31. Mathias Lessort (France, PF/C, 1995)
Lessort's season is over in France, where he was one of the most productive young prospects in Europe. His offensive game is limited, but overwhelming tools and quickness suggest he'll continue to rack up points in the paint and be useful in pick-and-roll defense.
30. Jawun Evans (Oklahoma State, PG, Sophomore)
Jawun Evans will get looks in the 20s as a potential backup point guard.
He's a mean ball-handler with tremendous quickness, which, at the least, should allow him to break down defenses and set the table. Scouts are questioning whether his scoring will translate, given his small sample size of jumpers and lack of explosiveness and length for finishing at the rim.
It's worth finding out with a pick in the 25-40 range this year. With size becoming less meaningful in today's NBA, it's not difficult to picture Evans carving out a change-of-pace playmaking role off a bench.
29. Rodions Kurucs (Latvia, SF, 1998)
Despite shooting it poorly in Spain's second division, Rodions Kurucs' youth, tools and projectable stroke will buy him time with teams.
They just saw him workout during his pro day. Kurucs has gained attention over the years for his 6'9" size for a wing, athleticism and scoring ability, even if it hasn't translated to efficient offense just yet.
He hasn't done enough to rise up boards, but he's an acceptable draft-and-stash play once the top NCAA talent starts to dry up midway through the 20s.
28. Terrance Ferguson (Australia, SF, 1998)
Australia didn't help Terrance Ferguson's draft stock. He played sparingly and struggled to make a great case for himself when he did get time.
Teams will still see a gamble worth taking in the 20s based on Ferguson's athleticism, quickness and stroke, along with the idea two-way wings hold extra value. He's had workouts with the Denver Nuggets, who pick in the lottery, and the Chicago Bulls, who pick No. 16 and could use depth on the wing.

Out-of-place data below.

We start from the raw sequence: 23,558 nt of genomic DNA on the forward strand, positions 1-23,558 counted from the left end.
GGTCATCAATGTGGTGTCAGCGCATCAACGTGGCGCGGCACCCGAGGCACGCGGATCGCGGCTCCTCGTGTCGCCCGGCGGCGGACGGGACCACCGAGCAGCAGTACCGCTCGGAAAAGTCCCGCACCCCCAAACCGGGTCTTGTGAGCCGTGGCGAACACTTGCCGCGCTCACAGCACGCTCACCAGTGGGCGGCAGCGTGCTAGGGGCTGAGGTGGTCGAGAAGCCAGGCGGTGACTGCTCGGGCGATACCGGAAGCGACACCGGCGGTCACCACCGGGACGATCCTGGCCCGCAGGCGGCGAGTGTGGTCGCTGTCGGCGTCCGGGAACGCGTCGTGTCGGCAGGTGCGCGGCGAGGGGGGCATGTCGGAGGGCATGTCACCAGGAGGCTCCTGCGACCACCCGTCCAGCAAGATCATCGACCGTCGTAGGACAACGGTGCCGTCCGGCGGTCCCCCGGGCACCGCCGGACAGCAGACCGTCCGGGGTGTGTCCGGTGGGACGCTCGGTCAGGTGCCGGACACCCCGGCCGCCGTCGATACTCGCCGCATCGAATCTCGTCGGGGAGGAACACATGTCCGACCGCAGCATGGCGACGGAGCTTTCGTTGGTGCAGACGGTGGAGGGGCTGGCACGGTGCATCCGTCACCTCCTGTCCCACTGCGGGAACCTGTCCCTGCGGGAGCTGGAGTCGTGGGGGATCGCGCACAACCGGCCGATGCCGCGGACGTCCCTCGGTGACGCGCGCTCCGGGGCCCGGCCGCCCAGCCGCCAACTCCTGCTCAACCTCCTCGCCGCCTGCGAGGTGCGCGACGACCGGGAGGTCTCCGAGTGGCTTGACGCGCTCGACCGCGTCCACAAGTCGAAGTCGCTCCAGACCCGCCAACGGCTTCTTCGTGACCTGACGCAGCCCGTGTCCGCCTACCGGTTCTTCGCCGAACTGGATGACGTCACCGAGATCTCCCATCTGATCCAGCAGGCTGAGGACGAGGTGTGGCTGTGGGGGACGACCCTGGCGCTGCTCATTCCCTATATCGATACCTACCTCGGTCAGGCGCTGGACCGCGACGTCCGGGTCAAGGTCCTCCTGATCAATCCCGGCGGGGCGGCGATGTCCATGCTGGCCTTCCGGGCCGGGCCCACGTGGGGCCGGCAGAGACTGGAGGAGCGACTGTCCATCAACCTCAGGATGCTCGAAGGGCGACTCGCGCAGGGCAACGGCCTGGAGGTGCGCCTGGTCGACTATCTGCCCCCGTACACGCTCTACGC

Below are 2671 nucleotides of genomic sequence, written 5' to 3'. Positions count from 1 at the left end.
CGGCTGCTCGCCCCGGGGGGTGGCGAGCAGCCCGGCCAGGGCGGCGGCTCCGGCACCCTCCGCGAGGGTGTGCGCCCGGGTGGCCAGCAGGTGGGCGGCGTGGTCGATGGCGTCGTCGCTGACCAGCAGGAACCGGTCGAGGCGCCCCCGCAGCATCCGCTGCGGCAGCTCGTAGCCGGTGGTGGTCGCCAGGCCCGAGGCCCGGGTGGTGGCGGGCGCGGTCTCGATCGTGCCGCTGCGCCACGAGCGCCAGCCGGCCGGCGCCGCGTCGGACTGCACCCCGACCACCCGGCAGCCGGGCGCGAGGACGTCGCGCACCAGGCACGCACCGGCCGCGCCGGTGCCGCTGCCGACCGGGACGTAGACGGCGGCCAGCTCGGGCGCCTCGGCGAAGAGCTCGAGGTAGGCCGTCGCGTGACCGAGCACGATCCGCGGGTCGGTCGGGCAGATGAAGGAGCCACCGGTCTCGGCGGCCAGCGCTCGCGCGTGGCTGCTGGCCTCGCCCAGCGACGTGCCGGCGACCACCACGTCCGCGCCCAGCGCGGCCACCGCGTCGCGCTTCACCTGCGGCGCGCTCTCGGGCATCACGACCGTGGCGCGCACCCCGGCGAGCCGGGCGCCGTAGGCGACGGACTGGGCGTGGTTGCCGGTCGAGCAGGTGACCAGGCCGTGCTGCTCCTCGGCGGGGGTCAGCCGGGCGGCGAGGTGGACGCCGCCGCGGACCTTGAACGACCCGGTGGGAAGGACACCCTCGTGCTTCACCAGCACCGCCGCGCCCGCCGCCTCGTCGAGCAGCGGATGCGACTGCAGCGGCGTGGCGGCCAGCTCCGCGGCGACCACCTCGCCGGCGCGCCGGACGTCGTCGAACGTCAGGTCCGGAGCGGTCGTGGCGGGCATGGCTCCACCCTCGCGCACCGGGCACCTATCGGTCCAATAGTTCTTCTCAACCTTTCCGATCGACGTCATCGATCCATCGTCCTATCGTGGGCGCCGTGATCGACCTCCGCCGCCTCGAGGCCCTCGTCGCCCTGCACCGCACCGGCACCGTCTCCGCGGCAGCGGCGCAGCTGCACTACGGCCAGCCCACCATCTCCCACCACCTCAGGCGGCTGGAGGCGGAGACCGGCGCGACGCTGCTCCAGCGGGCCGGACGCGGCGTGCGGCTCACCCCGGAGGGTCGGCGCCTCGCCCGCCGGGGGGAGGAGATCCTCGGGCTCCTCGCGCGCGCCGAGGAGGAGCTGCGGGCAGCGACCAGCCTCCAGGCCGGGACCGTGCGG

Despite an off year shooting overseas, Ferguson was considered a sniper coming out of high school. He'll use these workouts to try to restore any lost credibility.
27. Johnathan Motley (Baylor, PF/C, Junior)
Johnathan Motley is back on the floor working out with teams after undergoing knee surgery in April.
He's coming off a big year at Baylor in which he consistently scored within 15 feet and rebounded at a high rate.
An improved post player, mid-range shooter and passer, Motley has NBA tools that are a big selling point. He measured a giant 7'4" wingspan and weighed in at 238 pounds.
He doesn't appear to offer any upside, but teams in the 20s could view him as a rotational big for his athleticism, toughness, touch and nose for the ball.
26. Bam Adebayo (Kentucky, C, Freshman)
Bam Adebayo has multiple workouts for teams picking in the lottery, including the New York Knicks and Detroit Pistons.
Unless he turns heads with surprise shooting, he's still more likely to wind up going in the mid-to-late first round. Adebayo doesn't offer any scoring upside and only totaled 32 assists through 38 games averaging 30.1 minutes.
His mix of elite power and athleticism should have teams buying into his potential to become an easy-bucket machine off dump downs, lobs and offensive rebounds. The hope will be for his foot speed to translate to plus pick-and-roll defense and the versatility to protect the rim and switch.
25. Jordan Bell (Oregon, PF/C, Junior)
Jordan Bell found the radar with a breakout junior year, but his play at the combine put him in in the first-round mix.
One NBA coach told Bleacher Report his staff compared Bell to a young Dennis Rodman. He stands out as the type of player capable of impacting games without using a dribble. One of the top athletes in the draft, Bell will make his money off defensive versatility, shot-blocking, finishing and passing.
Whether his offensive skills improve over time is irrelevant when deciding whether he's worth a pick in the 20s. Bell's job in the pros will be to react and make plays off the ball at both ends of the floor.
24. Isaiah Hartenstein (Germany, PF, 1998)
Isaiah Hartenstein's season isn't over yet in Lithuania, where his minutes have been limited all year.
Scouts still got a close look at him in April at the Nike Hoop Summit and in December during the U18 European Championships.
Ranking Hartenstein in the 20s means buying into the flashes of versatility at both ends. He's capable as a shooter, ball-handler and switch man defensively. Scouts just haven't seen consistency in any one area.
Still, his tools and skill set for a 19-year-old big man should be enough to lock him in as a first-rounder.
23. OG Anunoby (Indiana, SF, Sophomore)
Some are high on OG Anunoby's upside, while others are wary of his limited skills and on-and-off motor after two years at Indiana.